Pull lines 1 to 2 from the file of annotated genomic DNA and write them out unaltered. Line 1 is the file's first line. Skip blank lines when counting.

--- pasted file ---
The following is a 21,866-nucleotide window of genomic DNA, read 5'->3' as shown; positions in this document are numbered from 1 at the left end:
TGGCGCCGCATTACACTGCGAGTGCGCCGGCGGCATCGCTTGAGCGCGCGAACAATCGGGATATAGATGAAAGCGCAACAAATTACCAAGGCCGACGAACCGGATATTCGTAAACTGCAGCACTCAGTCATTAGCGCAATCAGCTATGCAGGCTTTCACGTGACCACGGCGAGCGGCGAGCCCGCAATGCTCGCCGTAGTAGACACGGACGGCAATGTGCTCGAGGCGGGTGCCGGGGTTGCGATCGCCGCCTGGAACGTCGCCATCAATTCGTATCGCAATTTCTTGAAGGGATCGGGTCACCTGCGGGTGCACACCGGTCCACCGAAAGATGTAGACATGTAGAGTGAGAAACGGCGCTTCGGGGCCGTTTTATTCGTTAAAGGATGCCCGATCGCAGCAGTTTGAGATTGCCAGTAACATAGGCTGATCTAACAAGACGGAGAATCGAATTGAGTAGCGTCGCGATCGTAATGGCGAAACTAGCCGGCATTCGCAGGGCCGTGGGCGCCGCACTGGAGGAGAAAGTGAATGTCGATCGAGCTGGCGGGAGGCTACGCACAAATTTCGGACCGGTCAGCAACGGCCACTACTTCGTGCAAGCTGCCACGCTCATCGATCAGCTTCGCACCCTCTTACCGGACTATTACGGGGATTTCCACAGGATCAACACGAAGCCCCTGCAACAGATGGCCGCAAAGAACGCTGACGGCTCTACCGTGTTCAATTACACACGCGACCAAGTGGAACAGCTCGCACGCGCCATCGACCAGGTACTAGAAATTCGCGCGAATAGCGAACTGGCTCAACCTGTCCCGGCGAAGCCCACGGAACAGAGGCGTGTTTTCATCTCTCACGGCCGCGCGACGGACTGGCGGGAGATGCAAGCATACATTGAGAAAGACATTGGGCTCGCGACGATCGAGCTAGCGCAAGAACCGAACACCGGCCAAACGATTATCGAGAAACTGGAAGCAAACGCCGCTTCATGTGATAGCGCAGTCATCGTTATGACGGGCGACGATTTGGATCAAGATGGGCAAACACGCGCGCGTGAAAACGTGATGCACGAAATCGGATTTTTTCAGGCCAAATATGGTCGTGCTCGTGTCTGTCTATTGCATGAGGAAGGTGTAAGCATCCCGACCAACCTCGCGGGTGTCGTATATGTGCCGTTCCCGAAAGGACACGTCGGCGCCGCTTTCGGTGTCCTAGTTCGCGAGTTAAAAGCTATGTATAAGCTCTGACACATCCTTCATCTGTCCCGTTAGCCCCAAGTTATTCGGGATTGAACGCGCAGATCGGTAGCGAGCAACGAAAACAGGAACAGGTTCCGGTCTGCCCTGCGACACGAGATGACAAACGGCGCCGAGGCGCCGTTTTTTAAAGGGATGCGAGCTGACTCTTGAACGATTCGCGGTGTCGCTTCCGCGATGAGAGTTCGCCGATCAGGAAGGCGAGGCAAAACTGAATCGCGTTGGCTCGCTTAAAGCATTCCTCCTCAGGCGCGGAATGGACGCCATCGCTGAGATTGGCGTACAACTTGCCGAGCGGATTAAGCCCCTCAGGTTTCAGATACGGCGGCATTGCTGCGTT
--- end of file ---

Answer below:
The following is a 21,866-nucleotide window of genomic DNA, read 5'->3' as shown; positions in this document are numbered from 1 at the left end:
TGGCGCCGCATTACACTGCGAGTGCGCCGGCGGCATCGCTTGAGCGCGCGAACAATCGGGATATAGATGAAAGCGCAACAAATTACCAAGGCCGACGAACCGGATATTCGTAAACTGCAGCACTCAGTCATTAGCGCAATCAGCTATGCAGGCTTTCACGTGACCACGGCGAGCGGCGAGCCCGCAATGCTCGCCGTAGTAGACACGGACGGCAATGTGCTCGAGGCGGGTGCCGGGGTTGCGATCGCCGCCTGGAACGTCGCCATCAATTCGTATCGCAATTTCTTGAAGGGATCGGGTCACCTGCGGGTGCACACCGGTCCACCGAAAGATGTAGACATGTAGAGTGAGAAACGGCGCTTCGGGGCCGTTTTATTCGTTAAAGGATGCCCGATCGCAGCAGTTTGAGATTGCCAGTAACATAGGCTGATCTAACAAGACGGAGAATCGAATTGAGTAGCGTCGCGATCGTAATGGCGAAACTAGCCGGCATTCGCAGGGCCGTGGGCGCCGCACTGGAGGAGAAAGTGAATGTCGATCGAGCTGGCGGGAGGCTACGCACAAATTTCGGACCGGTCAGCAACGGCCACTACTTCGTGCAAGCTGCCACGCTCATCGATCAGCTTCGCACCCTCTTACCGGACTATTACGGGGATTTCCACAGGATCAACACGAAGCCCCTGCAACAGATGGCCGCAAAGAACGCTGACGGCTCTACCGTGTTCAATTACACACGCGACCAAGTGGAACAGCTCGCACGCGCCATCGACCAGGTACTAGAAATTCGCGCGAATAGCGAACTGGCTCAACCTGTCCCGGCGAAGCCCACGGAACAGAGGCGTGTTTTCATCTCTCACGGCCGCGCGACGGACTGGCGGGAGATGCAAGCATACATTGAGAAAGACATTGGGCTCGCGACGATCGAGCTAGCGCAAGAACCGAACACCGGCCAAACGATTATCGAGAAACTGGAAGCAAACGCCGCTTCATGTGATAGCGCAGTCATCGTTATGACGGGCGACGATTTGGATCAAGATGGGCAAACACGCGCGCGTGAAAACGTGATGCACGAAATCGGATTTTTTCAGGCCAAATATGGTCGTGCTCGTGTCTGTCTATTGCATGAGGAAGGTGTAAGCATCCCGACCAACCTCGCGGGTGTCGTATATGTGCCGTTCCCGAAAGGACACGTCGGCGCCGCTTTCGGTGTCCTAGTTCGCGAGTTAAAAGCTATGTATAAGCTCTGACACATCCTTCATCTGTCCCGTTAGCCCCAAGTTATTCGGGATTGAACGCGCAGATCGGTAGCGAGCAACGAAAACAGGAACAGGTTCCGGTCTGCCCTGCGACACGAGATGACAAACGGCGCCGAGGCGCCGTTTTTTAAAGGGATGCGAGCTGACTCTTGAACGATTCGCGGTGTCGCTTCCGCGATGAGAGTTCGCCGATCAGGAAGGCGAGGCAAAACTGAATCGCGTTGGCTCGCTTAAAGCATTCCTCCTCAGGCGCGGAATGGACGCCATCGCTGAGATTGGCGTACAACTTGCCGAGCGGATTAAGCCCCTCAGGTTTCAGATACGGCGGCATTGCTGCGTT